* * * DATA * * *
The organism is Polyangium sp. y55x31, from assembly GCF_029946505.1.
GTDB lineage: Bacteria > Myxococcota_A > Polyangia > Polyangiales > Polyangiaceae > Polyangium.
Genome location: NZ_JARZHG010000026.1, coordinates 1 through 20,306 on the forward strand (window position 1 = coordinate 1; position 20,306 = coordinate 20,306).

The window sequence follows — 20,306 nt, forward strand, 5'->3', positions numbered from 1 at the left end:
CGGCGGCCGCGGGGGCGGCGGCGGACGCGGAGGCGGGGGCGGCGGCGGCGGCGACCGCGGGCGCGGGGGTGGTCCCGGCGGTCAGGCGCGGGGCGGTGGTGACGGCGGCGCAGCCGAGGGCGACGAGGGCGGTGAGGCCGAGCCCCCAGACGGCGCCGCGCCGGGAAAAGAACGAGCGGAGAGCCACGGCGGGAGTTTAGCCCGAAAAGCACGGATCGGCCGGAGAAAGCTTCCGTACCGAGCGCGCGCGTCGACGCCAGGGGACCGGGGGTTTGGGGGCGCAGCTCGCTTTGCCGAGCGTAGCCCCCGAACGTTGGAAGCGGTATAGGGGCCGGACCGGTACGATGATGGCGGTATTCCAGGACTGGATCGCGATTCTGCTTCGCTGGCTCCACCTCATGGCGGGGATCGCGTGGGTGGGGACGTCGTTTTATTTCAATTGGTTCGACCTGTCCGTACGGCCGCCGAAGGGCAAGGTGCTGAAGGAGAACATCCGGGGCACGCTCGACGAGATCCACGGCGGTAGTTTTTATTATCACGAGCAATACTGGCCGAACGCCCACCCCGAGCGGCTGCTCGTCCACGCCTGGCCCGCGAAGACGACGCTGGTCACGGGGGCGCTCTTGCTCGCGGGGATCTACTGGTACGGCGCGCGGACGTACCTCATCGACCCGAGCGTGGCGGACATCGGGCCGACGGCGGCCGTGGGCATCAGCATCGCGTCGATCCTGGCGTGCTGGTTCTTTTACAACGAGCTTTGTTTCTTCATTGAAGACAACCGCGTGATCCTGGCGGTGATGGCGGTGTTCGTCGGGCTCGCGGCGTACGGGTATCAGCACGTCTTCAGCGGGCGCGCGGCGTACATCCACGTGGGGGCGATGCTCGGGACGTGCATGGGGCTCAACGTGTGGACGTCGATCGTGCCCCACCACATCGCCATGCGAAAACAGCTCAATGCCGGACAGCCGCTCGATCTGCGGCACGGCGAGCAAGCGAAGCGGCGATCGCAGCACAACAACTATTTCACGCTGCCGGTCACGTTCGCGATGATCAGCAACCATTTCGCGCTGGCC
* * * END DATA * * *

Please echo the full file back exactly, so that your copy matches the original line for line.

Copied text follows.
The organism is Polyangium sp. y55x31, from assembly GCF_029946505.1.
GTDB lineage: Bacteria > Myxococcota_A > Polyangia > Polyangiales > Polyangiaceae > Polyangium.
Genome location: NZ_JARZHG010000026.1, coordinates 1 through 20,306 on the forward strand (window position 1 = coordinate 1; position 20,306 = coordinate 20,306).

The window sequence follows — 20,306 nt, forward strand, 5'->3', positions numbered from 1 at the left end:
CGGCGGCCGCGGGGGCGGCGGCGGACGCGGAGGCGGGGGCGGCGGCGGCGGCGACCGCGGGCGCGGGGGTGGTCCCGGCGGTCAGGCGCGGGGCGGTGGTGACGGCGGCGCAGCCGAGGGCGACGAGGGCGGTGAGGCCGAGCCCCCAGACGGCGCCGCGCCGGGAAAAGAACGAGCGGAGAGCCACGGCGGGAGTTTAGCCCGAAAAGCACGGATCGGCCGGAGAAAGCTTCCGTACCGAGCGCGCGCGTCGACGCCAGGGGACCGGGGGTTTGGGGGCGCAGCTCGCTTTGCCGAGCGTAGCCCCCGAACGTTGGAAGCGGTATAGGGGCCGGACCGGTACGATGATGGCGGTATTCCAGGACTGGATCGCGATTCTGCTTCGCTGGCTCCACCTCATGGCGGGGATCGCGTGGGTGGGGACGTCGTTTTATTTCAATTGGTTCGACCTGTCCGTACGGCCGCCGAAGGGCAAGGTGCTGAAGGAGAACATCCGGGGCACGCTCGACGAGATCCACGGCGGTAGTTTTTATTATCACGAGCAATACTGGCCGAACGCCCACCCCGAGCGGCTGCTCGTCCACGCCTGGCCCGCGAAGACGACGCTGGTCACGGGGGCGCTCTTGCTCGCGGGGATCTACTGGTACGGCGCGCGGACGTACCTCATCGACCCGAGCGTGGCGGACATCGGGCCGACGGCGGCCGTGGGCATCAGCATCGCGTCGATCCTGGCGTGCTGGTTCTTTTACAACGAGCTTTGTTTCTTCATTGAAGACAACCGCGTGATCCTGGCGGTGATGGCGGTGTTCGTCGGGCTCGCGGCGTACGGGTATCAGCACGTCTTCAGCGGGCGCGCGGCGTACATCCACGTGGGGGCGATGCTCGGGACGTGCATGGGGCTCAACGTGTGGACGTCGATCGTGCCCCACCACATCGCCATGCGAAAACAGCTCAATGCCGGACAGCCGCTCGATCTGCGGCACGGCGAGCAAGCGAAGCGGCGATCGCAGCACAACAACTATTTCACGCTGCCGGTCACGTTCGCGATGATCAGCAACCATTTCGCGCTGGCC